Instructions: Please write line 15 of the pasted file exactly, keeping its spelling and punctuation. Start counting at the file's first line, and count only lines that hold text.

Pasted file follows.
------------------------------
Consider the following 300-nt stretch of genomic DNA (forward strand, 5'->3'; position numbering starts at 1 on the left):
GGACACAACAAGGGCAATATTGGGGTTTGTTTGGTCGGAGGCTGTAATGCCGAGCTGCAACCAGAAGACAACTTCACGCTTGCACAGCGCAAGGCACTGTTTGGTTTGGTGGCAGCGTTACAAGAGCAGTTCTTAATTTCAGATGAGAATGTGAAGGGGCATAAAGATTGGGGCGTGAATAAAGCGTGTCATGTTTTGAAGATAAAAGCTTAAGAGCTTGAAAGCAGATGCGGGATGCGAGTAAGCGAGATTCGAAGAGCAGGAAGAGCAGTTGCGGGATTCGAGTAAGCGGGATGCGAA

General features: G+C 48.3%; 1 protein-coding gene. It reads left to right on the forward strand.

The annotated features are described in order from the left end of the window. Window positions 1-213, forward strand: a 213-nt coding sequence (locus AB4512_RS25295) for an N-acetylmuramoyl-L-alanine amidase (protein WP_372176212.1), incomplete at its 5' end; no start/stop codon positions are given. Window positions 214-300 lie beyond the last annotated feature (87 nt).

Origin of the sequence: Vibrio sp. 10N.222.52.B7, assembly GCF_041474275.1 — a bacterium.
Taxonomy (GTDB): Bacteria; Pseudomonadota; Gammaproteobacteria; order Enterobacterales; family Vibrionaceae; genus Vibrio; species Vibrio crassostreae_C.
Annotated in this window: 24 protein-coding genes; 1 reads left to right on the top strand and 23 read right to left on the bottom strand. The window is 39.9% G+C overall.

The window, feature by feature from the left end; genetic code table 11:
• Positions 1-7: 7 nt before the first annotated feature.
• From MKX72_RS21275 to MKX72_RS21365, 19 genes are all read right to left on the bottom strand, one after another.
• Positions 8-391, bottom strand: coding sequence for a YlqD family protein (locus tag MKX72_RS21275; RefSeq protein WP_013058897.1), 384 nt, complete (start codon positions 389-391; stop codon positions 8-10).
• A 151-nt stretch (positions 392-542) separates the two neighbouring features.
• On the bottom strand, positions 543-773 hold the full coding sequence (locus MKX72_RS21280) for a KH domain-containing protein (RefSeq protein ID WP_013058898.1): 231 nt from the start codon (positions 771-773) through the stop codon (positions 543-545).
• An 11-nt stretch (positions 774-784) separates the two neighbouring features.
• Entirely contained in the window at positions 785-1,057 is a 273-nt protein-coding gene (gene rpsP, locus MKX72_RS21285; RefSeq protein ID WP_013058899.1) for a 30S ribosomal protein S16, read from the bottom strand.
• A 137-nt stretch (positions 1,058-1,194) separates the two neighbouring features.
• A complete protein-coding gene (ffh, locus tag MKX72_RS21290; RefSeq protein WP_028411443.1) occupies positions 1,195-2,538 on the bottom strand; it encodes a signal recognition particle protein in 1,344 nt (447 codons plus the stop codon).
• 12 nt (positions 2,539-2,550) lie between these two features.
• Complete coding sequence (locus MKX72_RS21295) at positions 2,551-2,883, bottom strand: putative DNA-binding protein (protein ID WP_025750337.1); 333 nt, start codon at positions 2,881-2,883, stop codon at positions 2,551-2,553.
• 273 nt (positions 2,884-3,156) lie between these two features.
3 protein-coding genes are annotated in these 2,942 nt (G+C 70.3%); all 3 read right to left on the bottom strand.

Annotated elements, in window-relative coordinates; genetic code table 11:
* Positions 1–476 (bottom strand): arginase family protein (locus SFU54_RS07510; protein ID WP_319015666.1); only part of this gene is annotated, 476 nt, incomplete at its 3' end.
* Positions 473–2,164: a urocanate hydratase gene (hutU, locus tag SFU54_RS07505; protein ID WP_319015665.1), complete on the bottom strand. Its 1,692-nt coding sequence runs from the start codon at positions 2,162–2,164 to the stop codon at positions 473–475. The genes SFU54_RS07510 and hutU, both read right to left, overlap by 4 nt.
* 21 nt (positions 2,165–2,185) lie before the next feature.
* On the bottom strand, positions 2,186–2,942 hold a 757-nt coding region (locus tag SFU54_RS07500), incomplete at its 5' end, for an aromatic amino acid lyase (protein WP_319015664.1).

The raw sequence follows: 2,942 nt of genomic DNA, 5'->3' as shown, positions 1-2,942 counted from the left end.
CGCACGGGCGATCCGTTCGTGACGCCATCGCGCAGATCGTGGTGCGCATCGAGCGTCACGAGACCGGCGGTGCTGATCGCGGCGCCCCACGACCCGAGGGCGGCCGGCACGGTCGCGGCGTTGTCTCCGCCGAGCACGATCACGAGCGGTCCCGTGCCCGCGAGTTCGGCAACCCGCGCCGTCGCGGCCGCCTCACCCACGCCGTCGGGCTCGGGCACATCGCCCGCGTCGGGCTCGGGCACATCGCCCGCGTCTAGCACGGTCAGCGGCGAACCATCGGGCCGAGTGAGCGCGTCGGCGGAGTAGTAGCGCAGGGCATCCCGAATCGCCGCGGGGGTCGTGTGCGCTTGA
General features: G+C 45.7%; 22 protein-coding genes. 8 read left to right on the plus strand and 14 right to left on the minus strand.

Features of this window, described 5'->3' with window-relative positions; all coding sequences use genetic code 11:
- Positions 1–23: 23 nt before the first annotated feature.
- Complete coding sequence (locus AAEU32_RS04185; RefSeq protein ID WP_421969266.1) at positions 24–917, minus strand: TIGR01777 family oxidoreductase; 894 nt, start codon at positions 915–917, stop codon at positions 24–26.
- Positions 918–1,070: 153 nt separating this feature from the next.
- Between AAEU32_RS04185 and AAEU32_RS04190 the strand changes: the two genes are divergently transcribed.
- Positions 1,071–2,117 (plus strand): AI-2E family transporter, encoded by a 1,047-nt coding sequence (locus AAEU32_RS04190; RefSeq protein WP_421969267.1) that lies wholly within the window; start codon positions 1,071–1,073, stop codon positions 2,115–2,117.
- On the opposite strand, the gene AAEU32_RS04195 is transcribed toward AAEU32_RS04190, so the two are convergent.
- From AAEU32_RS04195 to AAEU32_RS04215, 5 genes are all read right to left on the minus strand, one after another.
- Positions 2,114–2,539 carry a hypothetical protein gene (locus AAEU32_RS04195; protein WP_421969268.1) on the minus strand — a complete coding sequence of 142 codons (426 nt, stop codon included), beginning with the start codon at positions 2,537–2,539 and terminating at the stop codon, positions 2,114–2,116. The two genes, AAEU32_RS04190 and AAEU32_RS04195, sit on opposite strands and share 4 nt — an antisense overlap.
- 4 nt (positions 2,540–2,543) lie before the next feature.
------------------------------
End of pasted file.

• Entirely contained in the window at positions 785-1,057 is a 273-nt protein-coding gene (gene rpsP, locus MKX72_RS21285; RefSeq protein ID WP_013058899.1) for a 30S ribosomal protein S16, read from the bottom strand.